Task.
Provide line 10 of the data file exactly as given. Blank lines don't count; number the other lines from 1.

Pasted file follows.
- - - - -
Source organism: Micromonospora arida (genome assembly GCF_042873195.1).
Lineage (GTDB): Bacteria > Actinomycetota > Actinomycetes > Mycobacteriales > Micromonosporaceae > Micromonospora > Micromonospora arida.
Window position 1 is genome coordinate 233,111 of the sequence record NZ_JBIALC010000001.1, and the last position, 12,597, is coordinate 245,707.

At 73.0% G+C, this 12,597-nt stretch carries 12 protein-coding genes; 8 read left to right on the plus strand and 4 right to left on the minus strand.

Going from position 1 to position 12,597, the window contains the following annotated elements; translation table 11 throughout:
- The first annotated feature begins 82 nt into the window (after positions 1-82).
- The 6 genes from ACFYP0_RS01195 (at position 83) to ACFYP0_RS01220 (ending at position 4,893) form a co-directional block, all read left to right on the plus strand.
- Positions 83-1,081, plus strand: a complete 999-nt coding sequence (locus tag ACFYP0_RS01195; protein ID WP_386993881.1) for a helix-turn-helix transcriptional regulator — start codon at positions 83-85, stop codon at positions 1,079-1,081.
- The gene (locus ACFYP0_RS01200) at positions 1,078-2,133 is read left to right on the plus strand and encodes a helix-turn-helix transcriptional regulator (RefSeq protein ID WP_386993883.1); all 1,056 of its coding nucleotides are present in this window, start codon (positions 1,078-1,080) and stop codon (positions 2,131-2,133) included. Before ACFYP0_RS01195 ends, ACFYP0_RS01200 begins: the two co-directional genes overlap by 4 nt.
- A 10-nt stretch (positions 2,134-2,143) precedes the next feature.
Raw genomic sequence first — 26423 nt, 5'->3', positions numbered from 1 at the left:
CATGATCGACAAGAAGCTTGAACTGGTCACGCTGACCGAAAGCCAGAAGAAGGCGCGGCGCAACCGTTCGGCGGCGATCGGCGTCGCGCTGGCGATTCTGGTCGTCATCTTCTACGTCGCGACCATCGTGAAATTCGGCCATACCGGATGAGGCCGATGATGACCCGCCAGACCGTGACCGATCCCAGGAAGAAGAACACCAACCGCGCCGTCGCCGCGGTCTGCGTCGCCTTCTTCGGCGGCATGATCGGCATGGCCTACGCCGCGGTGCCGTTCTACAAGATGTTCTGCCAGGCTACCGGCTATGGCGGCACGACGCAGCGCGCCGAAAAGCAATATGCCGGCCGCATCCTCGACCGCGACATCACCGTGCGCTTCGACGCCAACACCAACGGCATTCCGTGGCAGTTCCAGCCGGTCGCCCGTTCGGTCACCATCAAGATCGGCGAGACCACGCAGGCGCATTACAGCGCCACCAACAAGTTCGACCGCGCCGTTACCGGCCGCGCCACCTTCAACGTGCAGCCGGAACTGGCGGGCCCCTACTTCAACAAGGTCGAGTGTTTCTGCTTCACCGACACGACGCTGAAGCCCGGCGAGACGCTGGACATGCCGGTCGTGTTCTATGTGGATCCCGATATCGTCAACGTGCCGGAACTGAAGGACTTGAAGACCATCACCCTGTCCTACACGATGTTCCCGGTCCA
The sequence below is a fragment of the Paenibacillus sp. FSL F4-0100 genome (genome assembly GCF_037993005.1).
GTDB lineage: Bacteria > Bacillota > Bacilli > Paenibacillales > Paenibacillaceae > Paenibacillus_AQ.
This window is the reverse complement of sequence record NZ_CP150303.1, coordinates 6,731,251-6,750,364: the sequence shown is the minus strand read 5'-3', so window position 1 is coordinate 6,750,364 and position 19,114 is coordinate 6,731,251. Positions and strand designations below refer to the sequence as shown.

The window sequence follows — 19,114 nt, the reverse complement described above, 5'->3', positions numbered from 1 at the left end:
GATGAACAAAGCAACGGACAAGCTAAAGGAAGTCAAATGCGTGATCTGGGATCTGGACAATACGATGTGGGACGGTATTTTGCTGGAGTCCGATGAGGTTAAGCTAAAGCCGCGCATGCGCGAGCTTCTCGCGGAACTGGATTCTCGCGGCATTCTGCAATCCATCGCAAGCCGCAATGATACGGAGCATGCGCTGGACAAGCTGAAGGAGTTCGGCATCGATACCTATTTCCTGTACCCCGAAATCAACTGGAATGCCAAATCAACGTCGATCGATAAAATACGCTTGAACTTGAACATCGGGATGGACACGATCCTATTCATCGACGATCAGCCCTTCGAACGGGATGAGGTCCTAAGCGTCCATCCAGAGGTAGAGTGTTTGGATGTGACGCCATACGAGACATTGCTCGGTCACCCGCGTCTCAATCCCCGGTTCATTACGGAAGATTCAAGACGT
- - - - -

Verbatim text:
- A 10-nt stretch (positions 2,134-2,143) precedes the next feature.